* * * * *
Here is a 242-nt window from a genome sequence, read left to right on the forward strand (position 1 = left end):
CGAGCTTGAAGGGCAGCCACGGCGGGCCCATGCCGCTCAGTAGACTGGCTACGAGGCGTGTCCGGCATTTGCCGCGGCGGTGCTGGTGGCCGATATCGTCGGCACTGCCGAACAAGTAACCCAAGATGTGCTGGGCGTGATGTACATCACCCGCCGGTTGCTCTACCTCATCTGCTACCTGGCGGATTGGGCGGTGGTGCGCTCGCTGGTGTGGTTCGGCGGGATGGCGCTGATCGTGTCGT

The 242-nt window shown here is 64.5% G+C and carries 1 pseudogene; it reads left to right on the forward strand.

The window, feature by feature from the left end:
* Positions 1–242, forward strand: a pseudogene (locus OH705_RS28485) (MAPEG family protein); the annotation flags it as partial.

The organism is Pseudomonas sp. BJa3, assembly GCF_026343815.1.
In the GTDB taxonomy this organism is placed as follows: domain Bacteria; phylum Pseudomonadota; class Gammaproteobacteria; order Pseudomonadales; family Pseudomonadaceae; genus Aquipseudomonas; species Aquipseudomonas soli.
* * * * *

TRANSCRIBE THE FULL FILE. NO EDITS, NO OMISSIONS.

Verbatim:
Here is a 242-nt window from a genome sequence, read left to right on the forward strand (position 1 = left end):
CGAGCTTGAAGGGCAGCCACGGCGGGCCCATGCCGCTCAGTAGACTGGCTACGAGGCGTGTCCGGCATTTGCCGCGGCGGTGCTGGTGGCCGATATCGTCGGCACTGCCGAACAAGTAACCCAAGATGTGCTGGGCGTGATGTACATCACCCGCCGGTTGCTCTACCTCATCTGCTACCTGGCGGATTGGGCGGTGGTGCGCTCGCTGGTGTGGTTCGGCGGGATGGCGCTGATCGTGTCGT

The 242-nt window shown here is 64.5% G+C and carries 1 pseudogene; it reads left to right on the forward strand.

The window, feature by feature from the left end:
* Positions 1–242, forward strand: a pseudogene (locus OH705_RS28485) (MAPEG family protein); the annotation flags it as partial.

The organism is Pseudomonas sp. BJa3, assembly GCF_026343815.1.
In the GTDB taxonomy this organism is placed as follows: domain Bacteria; phylum Pseudomonadota; class Gammaproteobacteria; order Pseudomonadales; family Pseudomonadaceae; genus Aquipseudomonas; species Aquipseudomonas soli.